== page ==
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The U.S. debt ceiling deadline may be looming like dark clouds over the market horizon, but I’ve found a few reasons why this issue might not be such a big deal after all.

1. In 2011 the market was also dealing with:

Back when the debt ceiling issue popped up in 2011, risk appetite was really low since markets were also troubled by Greece’s potential default, Portugal’s and Japan‘s debt downgrades, the prospect of another global recession, plus ongoing riots in the U.K. Clearly, the global economy had more problems than a math book!

This time around though, market sentiment is much different as major economies like the euro zone, the U.K., and even Japan and China are all looking at optimistic economic growth prospects. With that, the debt ceiling issue might simply make a tiny dent in risk appetite.

2. The Fed is still stimulating the markets.

In the FOMC statement last week, the Fed decided to keep supporting the U.S. economy by refusing to taper its monthly asset purchases. Aside from helping sustain the progress in lending and spending, this could eventually stimulate the global economy as it would also ensure healthy demand and robust trade activity.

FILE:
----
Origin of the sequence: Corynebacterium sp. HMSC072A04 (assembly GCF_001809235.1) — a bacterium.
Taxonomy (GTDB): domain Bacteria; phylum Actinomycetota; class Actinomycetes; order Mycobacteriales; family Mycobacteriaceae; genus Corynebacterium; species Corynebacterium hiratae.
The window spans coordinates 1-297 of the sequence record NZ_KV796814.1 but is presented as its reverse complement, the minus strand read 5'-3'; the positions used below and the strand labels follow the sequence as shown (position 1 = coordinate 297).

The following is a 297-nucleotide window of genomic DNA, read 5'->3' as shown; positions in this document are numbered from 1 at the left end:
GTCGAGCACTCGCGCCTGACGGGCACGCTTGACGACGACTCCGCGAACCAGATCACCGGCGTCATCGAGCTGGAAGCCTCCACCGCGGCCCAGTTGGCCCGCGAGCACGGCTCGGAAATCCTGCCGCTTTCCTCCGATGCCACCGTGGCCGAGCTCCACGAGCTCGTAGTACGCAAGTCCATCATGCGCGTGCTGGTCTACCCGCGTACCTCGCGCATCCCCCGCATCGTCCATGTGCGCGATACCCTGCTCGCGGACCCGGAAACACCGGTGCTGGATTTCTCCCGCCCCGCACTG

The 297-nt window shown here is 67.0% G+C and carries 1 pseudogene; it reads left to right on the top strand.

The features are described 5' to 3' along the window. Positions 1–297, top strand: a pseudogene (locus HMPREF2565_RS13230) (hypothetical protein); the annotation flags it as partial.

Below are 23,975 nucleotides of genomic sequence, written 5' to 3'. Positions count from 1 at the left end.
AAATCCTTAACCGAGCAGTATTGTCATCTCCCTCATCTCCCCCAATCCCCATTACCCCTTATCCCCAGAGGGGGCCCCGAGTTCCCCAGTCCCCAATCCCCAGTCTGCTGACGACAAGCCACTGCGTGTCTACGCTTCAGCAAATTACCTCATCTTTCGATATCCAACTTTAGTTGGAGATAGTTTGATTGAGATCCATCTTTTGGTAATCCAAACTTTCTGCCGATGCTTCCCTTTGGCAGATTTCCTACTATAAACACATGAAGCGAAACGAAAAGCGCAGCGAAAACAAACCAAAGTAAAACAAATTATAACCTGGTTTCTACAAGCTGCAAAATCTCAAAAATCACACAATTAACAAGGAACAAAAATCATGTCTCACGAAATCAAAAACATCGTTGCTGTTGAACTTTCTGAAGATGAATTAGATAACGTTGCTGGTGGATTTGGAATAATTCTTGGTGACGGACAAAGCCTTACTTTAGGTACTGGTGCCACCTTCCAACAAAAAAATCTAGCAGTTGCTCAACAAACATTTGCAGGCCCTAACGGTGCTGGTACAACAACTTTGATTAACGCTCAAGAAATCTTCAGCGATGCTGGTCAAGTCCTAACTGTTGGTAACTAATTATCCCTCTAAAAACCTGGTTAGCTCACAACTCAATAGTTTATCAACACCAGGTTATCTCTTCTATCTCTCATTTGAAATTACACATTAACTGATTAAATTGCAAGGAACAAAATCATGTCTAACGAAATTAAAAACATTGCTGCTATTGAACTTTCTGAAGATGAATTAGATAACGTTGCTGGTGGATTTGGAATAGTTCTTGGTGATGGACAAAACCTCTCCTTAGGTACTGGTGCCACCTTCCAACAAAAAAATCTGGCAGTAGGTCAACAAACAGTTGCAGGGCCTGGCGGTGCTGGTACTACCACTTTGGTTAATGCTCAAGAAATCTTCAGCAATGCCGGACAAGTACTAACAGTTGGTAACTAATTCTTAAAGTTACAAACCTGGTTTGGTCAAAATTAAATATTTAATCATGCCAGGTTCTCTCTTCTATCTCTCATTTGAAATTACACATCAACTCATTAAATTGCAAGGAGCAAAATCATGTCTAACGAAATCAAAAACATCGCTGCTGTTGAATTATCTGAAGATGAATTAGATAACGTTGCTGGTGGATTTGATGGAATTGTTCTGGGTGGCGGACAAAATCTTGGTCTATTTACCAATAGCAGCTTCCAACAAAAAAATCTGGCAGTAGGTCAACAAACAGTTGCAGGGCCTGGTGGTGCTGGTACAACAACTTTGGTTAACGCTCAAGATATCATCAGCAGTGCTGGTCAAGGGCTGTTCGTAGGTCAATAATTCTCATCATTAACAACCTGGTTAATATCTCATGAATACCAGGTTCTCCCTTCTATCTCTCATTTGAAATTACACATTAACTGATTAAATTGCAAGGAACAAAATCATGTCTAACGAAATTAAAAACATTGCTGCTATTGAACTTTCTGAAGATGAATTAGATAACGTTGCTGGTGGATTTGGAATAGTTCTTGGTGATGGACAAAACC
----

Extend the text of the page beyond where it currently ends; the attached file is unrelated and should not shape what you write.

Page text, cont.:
3. The Dollar Index is hinting at a repeat of history.

USDX 2011 Chart

If you look at the USDX chart you’ll see that the dollar fell 200 pips from mid-July until early August when the debt ceiling deadline was due. It then encountered support at the 74.00 psychological area and even reached the 80.00 area by October.

USDX 2013 Chart

This time around the USDX is consolidating at the 81.00 support on the daily chart. If history is to repeat itself, then the 200-pip fall from early September has already run its course. Does this mean that we’re about to see a dollar rally soon?

4. We’ve seen this before.

In 2011 the U.S. government alleviated the markets’ fears by raising the debt ceiling and promising to reduce future increases in government spending. Then, in 2013, they got over the fiscal cliff hurdle by passing a last-minute bill that includes a $600 billion tax revenue in a span of ten years. And then there’s the budget sequestration issue, which has gone relatively smoothly since early this year despite the onslaught of criticism.

As optimistic as the points above sound though, a bit of caution is still needed. For one thing, Treasury Secretary Jack Lew believes that the markets should take the debt ceiling issue more seriously. Major credit rating agencies like Moody’s are also watching like hawks and are ready to downgrade the U.S. credit ratings in case the government doesn’t pass a convincing solution.

In any case, remember to be careful in placing your USD-related trades over the next couple of days!